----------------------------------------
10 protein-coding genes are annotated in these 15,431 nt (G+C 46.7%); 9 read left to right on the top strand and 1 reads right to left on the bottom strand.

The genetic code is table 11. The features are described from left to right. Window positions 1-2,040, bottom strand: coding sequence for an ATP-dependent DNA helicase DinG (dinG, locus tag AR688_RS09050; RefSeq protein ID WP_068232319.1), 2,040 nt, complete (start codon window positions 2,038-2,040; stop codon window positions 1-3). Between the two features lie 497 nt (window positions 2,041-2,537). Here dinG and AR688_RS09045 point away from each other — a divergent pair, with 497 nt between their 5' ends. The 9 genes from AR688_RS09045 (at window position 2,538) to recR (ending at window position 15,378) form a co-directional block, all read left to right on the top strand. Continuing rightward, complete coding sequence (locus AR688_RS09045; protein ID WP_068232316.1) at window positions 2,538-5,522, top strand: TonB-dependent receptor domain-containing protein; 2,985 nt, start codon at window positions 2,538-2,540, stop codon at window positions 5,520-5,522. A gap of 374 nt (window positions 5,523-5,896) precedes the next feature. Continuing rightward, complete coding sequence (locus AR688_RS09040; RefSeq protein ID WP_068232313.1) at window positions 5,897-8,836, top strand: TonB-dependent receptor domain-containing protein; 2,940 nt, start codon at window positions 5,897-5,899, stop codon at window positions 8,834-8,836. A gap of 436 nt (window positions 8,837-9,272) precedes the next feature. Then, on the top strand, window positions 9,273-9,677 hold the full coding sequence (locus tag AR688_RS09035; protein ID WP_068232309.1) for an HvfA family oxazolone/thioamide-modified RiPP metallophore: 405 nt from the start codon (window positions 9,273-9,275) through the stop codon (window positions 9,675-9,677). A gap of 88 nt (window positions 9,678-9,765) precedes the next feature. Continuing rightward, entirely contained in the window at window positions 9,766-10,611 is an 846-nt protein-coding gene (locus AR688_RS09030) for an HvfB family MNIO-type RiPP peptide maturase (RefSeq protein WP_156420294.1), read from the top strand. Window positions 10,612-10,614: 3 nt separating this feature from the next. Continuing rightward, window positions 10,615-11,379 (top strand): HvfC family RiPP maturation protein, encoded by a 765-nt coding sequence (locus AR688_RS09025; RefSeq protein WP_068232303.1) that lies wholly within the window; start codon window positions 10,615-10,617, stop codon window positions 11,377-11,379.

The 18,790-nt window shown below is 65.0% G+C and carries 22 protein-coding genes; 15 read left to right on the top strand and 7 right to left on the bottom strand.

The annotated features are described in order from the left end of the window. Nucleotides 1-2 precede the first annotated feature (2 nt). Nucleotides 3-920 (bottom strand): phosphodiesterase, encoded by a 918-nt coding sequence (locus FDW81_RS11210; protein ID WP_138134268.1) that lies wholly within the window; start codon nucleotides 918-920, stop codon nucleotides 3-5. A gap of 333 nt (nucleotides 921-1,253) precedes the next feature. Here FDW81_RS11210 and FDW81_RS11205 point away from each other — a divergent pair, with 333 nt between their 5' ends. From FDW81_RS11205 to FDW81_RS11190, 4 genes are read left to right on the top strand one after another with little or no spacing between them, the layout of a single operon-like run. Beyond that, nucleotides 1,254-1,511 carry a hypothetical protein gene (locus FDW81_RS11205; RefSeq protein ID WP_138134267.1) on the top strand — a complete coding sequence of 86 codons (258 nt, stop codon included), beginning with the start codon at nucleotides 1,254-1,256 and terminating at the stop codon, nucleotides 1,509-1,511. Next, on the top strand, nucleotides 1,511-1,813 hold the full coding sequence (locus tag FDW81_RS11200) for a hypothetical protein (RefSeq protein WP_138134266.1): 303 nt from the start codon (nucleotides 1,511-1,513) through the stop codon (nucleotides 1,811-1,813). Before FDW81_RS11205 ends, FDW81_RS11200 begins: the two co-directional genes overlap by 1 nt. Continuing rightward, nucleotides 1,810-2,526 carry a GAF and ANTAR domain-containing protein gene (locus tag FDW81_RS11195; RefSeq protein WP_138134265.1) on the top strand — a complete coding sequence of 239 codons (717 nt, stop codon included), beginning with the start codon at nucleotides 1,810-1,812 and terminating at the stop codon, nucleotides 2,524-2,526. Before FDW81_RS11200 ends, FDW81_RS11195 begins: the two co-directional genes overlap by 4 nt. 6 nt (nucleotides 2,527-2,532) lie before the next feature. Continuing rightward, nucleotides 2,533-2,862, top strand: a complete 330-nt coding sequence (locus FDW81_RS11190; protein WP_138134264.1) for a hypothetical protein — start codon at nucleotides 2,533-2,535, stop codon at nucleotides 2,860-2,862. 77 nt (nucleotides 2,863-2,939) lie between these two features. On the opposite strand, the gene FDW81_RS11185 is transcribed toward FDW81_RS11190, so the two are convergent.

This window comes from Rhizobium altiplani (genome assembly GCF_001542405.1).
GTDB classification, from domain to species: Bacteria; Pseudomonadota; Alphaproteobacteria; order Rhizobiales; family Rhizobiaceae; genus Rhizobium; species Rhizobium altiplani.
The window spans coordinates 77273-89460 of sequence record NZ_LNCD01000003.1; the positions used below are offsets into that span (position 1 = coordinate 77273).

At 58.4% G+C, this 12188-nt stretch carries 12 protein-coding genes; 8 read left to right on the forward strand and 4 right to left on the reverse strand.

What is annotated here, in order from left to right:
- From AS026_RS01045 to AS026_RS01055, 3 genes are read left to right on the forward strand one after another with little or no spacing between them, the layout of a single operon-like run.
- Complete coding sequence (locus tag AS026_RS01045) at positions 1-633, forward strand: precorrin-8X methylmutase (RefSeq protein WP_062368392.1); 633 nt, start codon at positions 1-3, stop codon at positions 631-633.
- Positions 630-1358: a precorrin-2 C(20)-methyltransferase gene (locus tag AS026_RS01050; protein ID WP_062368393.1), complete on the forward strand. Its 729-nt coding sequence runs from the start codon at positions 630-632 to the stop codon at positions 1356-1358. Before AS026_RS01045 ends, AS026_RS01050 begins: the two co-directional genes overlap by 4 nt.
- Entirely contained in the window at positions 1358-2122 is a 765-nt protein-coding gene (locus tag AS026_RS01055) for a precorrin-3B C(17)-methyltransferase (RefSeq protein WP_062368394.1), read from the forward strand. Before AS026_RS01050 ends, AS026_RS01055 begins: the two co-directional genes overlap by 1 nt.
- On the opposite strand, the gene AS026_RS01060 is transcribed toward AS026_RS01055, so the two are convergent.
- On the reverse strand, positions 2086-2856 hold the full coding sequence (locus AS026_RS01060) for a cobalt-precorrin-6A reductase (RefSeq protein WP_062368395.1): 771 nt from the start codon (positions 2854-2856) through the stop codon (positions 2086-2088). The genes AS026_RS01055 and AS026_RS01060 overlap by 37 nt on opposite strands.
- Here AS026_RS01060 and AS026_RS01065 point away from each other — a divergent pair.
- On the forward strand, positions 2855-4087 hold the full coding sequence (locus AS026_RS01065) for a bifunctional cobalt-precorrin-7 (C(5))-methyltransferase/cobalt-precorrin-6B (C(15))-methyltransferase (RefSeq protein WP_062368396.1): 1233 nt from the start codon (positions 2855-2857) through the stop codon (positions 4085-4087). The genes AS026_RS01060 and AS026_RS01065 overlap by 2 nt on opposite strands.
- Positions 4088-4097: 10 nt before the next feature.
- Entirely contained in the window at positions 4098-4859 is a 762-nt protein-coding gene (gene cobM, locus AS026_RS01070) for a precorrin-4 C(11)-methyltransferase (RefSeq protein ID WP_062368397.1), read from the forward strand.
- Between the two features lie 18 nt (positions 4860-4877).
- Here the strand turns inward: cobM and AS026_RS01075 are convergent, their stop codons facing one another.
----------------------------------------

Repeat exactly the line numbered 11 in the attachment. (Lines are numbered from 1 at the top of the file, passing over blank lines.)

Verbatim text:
- Complete coding sequence (locus tag AS026_RS01045) at positions 1-633, forward strand: precorrin-8X methylmutase (RefSeq protein WP_062368392.1); 633 nt, start codon at positions 1-3, stop codon at positions 631-633.